Dr Geoffrey Davis, an Australian expert on late-term abortion from International Planned Parenthood Federation, came to Dhaka after the war. He said he was carrying out abortions "on an industrial rate" by the scale of a hundred abortions a day in Dhaka after the war. Witnessing the alarming scale of rape and other atrocities, Pakistani journalist & Author Anthony Mascarenhas wrote a book titled 'The Rape of Bangladesh' to describe its wanton destruction.
However, the monstrous number of rapes went far beyond a 'by-product of war'. It was nothing but a deliberate policy and a tool of destroying the Bengalees altogether. Pakistani Major General Khadim Hossain Raja said in his memoir 'A Stranger in my own Country' that their commander General A A K Niazi had ordered the officers to "let loose their soldiers on the women of East Pakistan till the ethnicity of the Bengalis had changed".
Despite these brutal human rights abuses, the International Commission of Jurists delivered its 1971 report on the war in East Pakistan. There the commission chose to assume that young girls and women kidnapped by Pakistani troops were held to fulfil the soldiers' sexual gratification. The report entirely failed to link widespread rape with the Pakistani army's intended goal of breaking the spirit of the Bengali people during the civil war.
Prosecution of rape as a war crime
Following the atrocities of the First World War and the Armenian Genocide caused by Turks, a commission of responsibilities was set up in 1919. In a list of 32 war crimes, rape and forced prostitution were nearly at the top.
But that did not stop rape in the Second World War. To prosecute the horrifying war crimes committed during World War II, the first international tribunal was established in Nuremberg and Tokyo. All parties to the conflict were accused of rape, yet astonishingly no one was prosecuted for sexual violence, not even an apology was sought.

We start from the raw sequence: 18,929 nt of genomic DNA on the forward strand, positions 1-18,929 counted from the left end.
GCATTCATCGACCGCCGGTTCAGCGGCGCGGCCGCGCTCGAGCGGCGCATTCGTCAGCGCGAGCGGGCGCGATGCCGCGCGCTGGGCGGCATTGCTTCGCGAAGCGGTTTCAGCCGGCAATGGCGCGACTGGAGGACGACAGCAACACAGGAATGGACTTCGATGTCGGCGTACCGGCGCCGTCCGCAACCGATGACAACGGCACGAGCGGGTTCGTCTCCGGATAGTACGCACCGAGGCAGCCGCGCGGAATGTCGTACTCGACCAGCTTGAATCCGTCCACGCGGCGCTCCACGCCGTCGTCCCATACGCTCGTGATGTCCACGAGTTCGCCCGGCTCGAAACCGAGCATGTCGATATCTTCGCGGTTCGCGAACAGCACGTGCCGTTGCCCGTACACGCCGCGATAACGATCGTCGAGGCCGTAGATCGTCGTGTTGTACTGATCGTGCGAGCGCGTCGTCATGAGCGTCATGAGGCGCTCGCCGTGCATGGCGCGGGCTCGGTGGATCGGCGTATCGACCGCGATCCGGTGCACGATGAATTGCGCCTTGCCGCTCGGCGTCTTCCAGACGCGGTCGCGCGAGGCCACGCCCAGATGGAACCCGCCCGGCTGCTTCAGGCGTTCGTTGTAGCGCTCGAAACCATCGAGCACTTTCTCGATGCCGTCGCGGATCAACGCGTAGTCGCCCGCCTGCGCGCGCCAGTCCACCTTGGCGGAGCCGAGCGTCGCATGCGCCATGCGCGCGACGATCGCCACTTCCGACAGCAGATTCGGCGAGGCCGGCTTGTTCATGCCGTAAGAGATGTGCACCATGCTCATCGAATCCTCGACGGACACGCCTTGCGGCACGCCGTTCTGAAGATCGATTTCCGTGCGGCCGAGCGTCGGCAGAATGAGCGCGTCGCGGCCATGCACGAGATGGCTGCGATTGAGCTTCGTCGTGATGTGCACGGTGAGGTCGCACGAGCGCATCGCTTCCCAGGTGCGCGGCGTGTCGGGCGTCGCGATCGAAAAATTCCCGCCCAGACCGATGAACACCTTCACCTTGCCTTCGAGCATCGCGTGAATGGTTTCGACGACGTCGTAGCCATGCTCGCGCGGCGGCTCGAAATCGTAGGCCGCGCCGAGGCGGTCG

Instead, there was deafening silence! On the sexual slavery of "comfort women"; on the rape of German women by Stalin's troops; women raped and their breasts branded by General Franco's Falangists in Spain, silence there too.
In 1998, rape as a war crime was first enshrined in the Rome statute that established the International Criminal Court. It is also the year when the first prosecution of rape as a war crime took place although, the conviction was overturned on appeal.
After 22 years of establishment of ICC, there still has not been a single conviction for war rape. It is quite striking that rape has not been prosecuted like any other abuse despite the gravity of the offence. The differential treatment of rape points to the fact that for the most part, the problem is not the absence of adequate legal prohibitions, but in the global community's willingness to tolerate this pervasive human rights violation.